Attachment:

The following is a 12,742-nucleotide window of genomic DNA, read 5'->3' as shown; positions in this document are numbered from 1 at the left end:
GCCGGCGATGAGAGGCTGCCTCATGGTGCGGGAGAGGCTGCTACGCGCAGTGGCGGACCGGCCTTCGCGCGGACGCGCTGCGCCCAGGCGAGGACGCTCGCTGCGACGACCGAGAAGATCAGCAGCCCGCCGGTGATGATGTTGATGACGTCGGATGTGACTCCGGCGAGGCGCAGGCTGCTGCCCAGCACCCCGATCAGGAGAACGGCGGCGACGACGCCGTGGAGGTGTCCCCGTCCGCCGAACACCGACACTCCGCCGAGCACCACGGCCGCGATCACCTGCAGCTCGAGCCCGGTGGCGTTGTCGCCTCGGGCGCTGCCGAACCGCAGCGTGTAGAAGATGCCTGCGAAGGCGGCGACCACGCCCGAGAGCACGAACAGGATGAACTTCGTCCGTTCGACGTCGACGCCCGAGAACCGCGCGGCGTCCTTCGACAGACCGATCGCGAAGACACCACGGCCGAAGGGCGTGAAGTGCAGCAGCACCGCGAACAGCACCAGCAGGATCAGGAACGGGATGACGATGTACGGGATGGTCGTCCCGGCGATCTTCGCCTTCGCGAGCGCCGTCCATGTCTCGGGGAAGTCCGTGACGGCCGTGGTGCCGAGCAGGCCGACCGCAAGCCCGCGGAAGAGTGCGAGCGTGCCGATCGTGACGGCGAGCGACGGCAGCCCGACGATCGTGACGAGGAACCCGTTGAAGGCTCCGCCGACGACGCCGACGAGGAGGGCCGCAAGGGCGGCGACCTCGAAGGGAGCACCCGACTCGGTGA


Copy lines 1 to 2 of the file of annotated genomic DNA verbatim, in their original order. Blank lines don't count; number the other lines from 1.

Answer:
The following is a 12,742-nucleotide window of genomic DNA, read 5'->3' as shown; positions in this document are numbered from 1 at the left end:
GCCGGCGATGAGAGGCTGCCTCATGGTGCGGGAGAGGCTGCTACGCGCAGTGGCGGACCGGCCTTCGCGCGGACGCGCTGCGCCCAGGCGAGGACGCTCGCTGCGACGACCGAGAAGATCAGCAGCCCGCCGGTGATGATGTTGATGACGTCGGATGTGACTCCGGCGAGGCGCAGGCTGCTGCCCAGCACCCCGATCAGGAGAACGGCGGCGACGACGCCGTGGAGGTGTCCCCGTCCGCCGAACACCGACACTCCGCCGAGCACCACGGCCGCGATCACCTGCAGCTCGAGCCCGGTGGCGTTGTCGCCTCGGGCGCTGCCGAACCGCAGCGTGTAGAAGATGCCTGCGAAGGCGGCGACCACGCCCGAGAGCACGAACAGGATGAACTTCGTCCGTTCGACGTCGACGCCCGAGAACCGCGCGGCGTCCTTCGACAGACCGATCGCGAAGACACCACGGCCGAAGGGCGTGAAGTGCAGCAGCACCGCGAACAGCACCAGCAGGATCAGGAACGGGATGACGATGTACGGGATGGTCGTCCCGGCGATCTTCGCCTTCGCGAGCGCCGTCCATGTCTCGGGGAAGTCCGTGACGGCCGTGGTGCCGAGCAGGCCGACCGCAAGCCCGCGGAAGAGTGCGAGCGTGCCGATCGTGACGGCGAGCGACGGCAGCCCGACGATCGTGACGAGGAACCCGTTGAAGGCTCCGCCGACGACGCCGACGAGGAGGGCCGCAAGGGCGGCGACCTCGAAGGGAGCACCCGACTCGGTGA